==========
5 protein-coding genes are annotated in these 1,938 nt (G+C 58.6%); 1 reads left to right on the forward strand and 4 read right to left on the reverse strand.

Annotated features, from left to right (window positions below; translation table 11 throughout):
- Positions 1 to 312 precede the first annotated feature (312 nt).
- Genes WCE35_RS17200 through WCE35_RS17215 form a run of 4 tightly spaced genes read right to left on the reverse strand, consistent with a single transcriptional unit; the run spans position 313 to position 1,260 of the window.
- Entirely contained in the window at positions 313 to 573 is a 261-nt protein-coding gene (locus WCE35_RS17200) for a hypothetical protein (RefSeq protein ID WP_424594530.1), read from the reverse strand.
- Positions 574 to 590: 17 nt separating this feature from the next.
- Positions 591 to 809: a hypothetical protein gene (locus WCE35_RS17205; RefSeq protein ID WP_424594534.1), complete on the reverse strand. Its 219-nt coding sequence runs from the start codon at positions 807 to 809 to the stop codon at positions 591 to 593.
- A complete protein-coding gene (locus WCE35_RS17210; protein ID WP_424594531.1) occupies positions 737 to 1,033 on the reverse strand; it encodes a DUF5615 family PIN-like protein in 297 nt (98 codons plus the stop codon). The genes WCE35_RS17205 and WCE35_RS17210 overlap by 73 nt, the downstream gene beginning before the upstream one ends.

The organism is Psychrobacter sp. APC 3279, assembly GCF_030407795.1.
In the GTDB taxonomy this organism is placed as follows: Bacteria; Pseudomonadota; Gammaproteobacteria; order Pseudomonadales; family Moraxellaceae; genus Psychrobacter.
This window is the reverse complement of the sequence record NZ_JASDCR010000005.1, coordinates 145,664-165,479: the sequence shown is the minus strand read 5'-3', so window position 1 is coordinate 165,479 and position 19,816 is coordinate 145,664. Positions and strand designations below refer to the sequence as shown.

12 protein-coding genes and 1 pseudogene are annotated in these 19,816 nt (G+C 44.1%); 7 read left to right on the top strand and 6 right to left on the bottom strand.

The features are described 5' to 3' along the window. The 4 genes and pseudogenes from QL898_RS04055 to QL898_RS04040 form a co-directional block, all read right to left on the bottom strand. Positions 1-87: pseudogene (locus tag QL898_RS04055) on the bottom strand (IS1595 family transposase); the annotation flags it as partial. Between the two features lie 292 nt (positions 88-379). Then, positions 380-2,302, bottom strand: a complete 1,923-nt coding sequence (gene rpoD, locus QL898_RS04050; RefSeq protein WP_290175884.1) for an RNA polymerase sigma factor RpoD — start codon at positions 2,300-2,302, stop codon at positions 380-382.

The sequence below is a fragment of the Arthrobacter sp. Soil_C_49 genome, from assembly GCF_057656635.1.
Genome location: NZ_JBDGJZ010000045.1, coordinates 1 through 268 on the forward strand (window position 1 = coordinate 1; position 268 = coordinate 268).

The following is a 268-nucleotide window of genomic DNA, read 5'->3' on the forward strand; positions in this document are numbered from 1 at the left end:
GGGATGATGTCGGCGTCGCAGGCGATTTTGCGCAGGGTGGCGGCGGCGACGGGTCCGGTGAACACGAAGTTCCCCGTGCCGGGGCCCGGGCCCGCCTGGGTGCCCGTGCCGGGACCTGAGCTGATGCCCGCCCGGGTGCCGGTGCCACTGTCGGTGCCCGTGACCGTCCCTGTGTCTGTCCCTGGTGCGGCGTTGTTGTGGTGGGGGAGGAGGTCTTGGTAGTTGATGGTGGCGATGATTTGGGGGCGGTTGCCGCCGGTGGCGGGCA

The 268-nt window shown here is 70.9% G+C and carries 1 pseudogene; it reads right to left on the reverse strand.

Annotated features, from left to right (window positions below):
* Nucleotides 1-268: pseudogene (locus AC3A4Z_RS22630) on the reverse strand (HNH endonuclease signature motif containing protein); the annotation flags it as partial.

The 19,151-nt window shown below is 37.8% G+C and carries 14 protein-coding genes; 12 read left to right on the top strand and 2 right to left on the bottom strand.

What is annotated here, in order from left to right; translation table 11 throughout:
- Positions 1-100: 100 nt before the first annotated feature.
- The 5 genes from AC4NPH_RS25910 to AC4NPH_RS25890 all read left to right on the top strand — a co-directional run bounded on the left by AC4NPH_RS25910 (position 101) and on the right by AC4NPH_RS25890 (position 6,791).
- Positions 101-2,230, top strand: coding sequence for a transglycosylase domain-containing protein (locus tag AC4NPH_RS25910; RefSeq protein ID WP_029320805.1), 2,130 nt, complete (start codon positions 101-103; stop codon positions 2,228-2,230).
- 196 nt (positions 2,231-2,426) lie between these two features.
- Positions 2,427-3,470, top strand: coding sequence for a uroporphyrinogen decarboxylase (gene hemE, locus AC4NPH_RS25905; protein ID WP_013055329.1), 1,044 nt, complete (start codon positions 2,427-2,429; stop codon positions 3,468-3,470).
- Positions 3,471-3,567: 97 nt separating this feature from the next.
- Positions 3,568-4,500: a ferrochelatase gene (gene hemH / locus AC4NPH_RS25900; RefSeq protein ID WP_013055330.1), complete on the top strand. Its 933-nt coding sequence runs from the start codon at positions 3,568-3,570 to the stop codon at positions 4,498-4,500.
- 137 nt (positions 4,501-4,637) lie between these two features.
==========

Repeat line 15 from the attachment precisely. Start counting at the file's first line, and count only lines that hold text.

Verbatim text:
Genome location: NZ_JBDGJZ010000045.1, coordinates 1 through 268 on the forward strand (window position 1 = coordinate 1; position 268 = coordinate 268).